Financial markets in Asia and Europe have been rocked over concerns that the United States’ government might be heading for a partial shutdown.
Washington should agree to a new spending bill before the end of the financial year at midnight on Monday amid political divisions that have created a stalemate.
If the American lawmakers fail to agree on the budget deal, essential federal services could be shut down and hundreds of thousands of staff placed on unpaid leave.
The worries over the issue have caused stock indexes in Japan, Hong Kong, Australia and South Korea to decline.
Shares in the Asian economic powerhouse Japan closed down more than 2 percent while South Korea stocks shed 0.6 percent.
Australia’s main index also saw a drop of 1.4 percent from five-year highs, their biggest one-day fall since early August.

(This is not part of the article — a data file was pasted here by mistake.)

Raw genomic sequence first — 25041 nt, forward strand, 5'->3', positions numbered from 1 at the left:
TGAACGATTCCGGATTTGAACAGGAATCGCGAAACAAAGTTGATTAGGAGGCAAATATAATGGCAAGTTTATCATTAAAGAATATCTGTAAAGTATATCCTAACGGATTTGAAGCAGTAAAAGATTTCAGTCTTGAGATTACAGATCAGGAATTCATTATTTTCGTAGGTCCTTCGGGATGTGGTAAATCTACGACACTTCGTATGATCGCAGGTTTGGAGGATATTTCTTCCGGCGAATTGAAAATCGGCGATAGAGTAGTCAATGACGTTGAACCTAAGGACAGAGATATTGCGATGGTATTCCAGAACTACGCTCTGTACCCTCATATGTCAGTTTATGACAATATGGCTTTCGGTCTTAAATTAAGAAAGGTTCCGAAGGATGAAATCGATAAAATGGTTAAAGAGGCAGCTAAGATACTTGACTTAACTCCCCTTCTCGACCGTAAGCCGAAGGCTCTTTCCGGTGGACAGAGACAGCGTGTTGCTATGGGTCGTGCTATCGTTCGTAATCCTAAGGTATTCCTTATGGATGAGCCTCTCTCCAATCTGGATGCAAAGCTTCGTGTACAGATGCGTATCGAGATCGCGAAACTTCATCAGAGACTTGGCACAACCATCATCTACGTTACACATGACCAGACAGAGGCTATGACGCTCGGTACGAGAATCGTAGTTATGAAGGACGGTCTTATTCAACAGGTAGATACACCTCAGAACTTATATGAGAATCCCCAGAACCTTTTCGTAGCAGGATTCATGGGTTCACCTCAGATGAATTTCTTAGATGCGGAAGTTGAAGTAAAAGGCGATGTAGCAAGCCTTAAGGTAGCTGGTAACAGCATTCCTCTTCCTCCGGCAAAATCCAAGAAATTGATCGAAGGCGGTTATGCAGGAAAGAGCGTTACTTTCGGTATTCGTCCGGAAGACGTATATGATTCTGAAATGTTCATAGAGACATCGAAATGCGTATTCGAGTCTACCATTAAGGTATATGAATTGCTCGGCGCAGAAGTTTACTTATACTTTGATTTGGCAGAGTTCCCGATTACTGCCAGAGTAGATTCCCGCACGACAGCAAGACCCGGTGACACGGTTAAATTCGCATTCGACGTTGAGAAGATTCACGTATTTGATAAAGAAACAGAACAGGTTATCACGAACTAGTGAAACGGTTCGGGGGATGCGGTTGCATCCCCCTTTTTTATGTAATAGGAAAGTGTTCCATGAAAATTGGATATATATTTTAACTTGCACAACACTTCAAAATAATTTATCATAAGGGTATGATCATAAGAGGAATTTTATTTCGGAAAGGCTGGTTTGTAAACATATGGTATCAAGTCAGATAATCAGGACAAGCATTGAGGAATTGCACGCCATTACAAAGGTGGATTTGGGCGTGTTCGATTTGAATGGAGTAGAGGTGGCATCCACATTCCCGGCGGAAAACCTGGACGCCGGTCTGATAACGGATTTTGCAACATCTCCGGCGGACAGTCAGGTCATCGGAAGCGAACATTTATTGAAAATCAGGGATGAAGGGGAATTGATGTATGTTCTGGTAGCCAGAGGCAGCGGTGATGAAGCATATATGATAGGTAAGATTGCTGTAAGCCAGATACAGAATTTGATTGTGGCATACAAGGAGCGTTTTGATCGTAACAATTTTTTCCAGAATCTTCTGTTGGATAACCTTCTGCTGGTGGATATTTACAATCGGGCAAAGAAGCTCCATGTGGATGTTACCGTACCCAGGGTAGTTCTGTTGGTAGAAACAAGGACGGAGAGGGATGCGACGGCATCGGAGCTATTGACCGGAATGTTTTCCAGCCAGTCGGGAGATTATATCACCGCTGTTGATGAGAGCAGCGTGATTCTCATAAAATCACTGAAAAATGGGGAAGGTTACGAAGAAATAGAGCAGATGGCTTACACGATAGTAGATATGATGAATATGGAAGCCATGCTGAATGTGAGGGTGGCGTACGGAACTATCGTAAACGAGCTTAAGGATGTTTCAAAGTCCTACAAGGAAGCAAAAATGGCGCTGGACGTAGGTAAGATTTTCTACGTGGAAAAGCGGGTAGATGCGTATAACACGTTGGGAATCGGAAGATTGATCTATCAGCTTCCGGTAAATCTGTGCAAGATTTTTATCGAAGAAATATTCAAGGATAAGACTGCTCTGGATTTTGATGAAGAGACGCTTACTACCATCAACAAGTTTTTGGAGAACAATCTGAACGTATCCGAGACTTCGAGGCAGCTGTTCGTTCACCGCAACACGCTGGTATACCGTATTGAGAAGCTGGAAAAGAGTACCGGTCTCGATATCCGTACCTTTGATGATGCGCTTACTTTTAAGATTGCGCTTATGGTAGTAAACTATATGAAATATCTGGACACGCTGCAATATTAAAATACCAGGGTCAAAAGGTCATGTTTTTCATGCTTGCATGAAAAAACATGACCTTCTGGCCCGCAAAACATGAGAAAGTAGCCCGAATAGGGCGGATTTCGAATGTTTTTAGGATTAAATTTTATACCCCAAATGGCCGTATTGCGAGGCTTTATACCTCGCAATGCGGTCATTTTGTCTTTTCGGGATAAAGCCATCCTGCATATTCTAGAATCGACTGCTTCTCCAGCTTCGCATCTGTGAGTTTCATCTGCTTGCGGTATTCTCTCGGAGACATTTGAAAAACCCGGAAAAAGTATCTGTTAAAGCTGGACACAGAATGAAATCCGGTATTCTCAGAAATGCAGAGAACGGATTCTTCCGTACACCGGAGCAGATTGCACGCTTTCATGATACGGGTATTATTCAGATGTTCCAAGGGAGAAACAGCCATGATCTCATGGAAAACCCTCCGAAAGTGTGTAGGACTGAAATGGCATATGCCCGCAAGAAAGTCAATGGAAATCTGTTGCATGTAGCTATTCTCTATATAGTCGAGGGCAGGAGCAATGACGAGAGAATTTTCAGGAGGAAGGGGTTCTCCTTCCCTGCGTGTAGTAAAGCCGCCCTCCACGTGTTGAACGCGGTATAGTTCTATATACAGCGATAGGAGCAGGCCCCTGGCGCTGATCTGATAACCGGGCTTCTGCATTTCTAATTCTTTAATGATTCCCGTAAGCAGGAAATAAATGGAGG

Across Europe, major markets in the UK, France and Germany also faced considerable falls.
“It is the fear of the unknown,” said David Kuo of financial website The Motley Fool, adding, “No one knows what is really going to happen and markets don’t like uncertainty.”
Kuo further said the US government spending is likely to face some reduction, “but we don’t know what areas are going to be affected.”
Meanwhile, the possible shutdown is not the only crisis Washington is facing as the US administration and Republicans are also fighting over extending the government’s borrowing limit.
The US Treasury Secretary has warned that the country will reach its debt ceiling by 17 October. The move leaves the US government with half the money it requires to pay its bills.
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